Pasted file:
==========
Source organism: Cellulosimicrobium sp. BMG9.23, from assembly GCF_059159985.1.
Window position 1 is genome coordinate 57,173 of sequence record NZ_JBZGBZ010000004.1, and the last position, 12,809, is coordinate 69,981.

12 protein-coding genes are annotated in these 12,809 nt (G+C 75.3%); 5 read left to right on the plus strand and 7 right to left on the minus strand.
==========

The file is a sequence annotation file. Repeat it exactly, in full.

Source organism: Cellulosimicrobium sp. BMG9.23, from assembly GCF_059159985.1.
Window position 1 is genome coordinate 57,173 of sequence record NZ_JBZGBZ010000004.1, and the last position, 12,809, is coordinate 69,981.

12 protein-coding genes are annotated in these 12,809 nt (G+C 75.3%); 5 read left to right on the plus strand and 7 right to left on the minus strand.